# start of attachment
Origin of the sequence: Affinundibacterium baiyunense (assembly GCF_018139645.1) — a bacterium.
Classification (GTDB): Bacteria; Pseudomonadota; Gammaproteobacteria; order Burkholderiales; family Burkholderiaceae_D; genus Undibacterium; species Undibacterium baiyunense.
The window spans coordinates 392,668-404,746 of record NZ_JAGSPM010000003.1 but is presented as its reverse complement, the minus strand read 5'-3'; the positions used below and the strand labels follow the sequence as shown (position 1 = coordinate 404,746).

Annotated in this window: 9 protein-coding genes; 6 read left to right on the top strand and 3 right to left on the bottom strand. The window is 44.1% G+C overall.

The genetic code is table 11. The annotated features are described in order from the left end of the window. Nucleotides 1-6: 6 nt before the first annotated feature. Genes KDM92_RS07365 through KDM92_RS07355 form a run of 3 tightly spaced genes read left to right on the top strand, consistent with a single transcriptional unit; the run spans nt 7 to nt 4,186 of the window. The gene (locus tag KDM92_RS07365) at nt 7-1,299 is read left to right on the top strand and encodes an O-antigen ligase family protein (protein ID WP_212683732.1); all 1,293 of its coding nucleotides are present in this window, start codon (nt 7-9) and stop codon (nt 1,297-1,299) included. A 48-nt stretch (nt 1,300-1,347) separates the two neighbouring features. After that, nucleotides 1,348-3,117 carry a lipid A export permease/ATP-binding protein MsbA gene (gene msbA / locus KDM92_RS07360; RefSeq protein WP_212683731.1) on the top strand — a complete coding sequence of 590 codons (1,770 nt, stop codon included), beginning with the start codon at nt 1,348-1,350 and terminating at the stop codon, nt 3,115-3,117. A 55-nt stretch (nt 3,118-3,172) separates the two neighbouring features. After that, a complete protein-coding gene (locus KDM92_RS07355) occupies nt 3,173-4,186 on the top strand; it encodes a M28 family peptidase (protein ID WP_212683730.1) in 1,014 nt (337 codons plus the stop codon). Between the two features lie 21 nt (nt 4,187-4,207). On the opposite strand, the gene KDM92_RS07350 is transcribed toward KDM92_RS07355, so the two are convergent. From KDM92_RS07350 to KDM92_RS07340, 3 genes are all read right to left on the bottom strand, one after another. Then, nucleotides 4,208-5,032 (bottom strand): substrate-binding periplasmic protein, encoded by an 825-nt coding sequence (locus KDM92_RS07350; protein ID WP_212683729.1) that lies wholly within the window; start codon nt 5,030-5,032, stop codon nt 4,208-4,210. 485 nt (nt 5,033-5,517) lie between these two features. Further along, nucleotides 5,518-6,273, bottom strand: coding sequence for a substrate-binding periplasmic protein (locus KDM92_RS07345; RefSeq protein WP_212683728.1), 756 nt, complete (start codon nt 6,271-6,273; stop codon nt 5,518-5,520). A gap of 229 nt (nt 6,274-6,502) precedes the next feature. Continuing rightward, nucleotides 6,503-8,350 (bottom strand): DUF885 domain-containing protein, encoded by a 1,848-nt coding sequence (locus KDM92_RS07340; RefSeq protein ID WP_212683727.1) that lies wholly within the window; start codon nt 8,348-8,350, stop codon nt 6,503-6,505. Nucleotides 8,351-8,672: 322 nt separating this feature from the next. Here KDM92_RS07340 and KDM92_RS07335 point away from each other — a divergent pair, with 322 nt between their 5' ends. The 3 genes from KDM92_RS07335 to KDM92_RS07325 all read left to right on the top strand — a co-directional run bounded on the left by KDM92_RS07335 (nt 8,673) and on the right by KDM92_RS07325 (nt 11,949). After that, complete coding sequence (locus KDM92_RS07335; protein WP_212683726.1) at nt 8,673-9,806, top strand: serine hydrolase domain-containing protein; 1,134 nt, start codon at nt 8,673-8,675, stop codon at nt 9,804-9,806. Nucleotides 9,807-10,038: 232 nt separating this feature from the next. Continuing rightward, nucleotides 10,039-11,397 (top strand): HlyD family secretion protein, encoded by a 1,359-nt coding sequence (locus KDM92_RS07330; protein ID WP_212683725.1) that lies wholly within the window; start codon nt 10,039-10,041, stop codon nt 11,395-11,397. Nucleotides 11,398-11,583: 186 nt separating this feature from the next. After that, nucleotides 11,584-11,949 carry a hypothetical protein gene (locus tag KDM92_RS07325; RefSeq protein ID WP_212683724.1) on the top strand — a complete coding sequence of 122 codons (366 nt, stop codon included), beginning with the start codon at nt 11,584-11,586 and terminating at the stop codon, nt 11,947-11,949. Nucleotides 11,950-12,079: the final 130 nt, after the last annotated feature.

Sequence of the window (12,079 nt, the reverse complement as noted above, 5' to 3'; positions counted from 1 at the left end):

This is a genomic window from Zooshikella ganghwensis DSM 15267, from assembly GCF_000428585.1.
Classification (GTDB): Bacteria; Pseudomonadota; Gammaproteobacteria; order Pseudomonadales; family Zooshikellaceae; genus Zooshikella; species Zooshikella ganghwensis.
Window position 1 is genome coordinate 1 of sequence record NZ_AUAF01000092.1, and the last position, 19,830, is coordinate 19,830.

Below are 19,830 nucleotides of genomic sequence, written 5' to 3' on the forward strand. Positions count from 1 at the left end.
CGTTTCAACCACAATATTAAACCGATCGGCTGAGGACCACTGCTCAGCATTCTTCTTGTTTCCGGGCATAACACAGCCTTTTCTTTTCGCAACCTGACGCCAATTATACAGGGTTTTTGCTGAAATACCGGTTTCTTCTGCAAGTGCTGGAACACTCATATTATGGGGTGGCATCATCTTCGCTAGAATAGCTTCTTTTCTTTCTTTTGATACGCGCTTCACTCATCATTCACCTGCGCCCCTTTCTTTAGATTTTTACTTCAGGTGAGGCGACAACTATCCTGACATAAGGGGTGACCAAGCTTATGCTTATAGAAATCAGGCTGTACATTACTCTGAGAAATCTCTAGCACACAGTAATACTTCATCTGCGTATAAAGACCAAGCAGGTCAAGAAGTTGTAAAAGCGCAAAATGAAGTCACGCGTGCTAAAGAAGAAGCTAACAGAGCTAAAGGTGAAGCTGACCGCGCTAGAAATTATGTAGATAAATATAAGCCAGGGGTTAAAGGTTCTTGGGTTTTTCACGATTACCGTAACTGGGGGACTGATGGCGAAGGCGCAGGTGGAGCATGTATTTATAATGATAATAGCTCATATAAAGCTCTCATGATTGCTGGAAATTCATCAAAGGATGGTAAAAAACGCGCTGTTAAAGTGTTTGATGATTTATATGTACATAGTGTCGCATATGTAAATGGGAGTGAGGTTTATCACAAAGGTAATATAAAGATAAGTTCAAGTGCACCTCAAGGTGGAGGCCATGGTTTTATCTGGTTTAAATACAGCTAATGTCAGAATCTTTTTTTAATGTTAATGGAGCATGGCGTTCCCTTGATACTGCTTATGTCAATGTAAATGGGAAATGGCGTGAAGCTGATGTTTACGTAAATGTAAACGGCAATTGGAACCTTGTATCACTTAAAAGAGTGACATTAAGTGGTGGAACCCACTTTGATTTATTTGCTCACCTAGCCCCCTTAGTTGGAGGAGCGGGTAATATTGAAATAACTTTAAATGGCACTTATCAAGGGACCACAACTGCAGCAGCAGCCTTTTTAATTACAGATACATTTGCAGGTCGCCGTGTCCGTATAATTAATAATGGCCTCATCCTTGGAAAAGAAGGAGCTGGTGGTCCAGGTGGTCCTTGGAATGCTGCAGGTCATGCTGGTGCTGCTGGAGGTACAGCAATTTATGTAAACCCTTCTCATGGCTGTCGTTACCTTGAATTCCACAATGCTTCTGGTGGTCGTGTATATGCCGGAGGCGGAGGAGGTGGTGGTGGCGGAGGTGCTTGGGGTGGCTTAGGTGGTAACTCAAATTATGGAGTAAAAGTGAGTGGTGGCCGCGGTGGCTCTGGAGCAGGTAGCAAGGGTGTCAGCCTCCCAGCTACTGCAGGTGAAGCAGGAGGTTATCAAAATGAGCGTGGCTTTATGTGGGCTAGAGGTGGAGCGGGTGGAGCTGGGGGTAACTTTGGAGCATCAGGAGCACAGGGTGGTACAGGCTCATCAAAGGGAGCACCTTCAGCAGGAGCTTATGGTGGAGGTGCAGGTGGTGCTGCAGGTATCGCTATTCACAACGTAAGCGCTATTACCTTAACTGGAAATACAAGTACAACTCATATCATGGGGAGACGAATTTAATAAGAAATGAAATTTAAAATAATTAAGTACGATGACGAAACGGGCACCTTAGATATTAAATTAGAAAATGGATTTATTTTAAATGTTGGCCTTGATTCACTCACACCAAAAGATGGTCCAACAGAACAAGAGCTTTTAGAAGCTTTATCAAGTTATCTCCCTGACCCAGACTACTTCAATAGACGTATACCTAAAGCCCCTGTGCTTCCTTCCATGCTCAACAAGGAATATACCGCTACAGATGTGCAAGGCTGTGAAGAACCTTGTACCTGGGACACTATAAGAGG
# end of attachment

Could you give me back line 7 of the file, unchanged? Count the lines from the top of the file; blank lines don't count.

This is a genomic window from Zooshikella ganghwensis DSM 15267, from assembly GCF_000428585.1.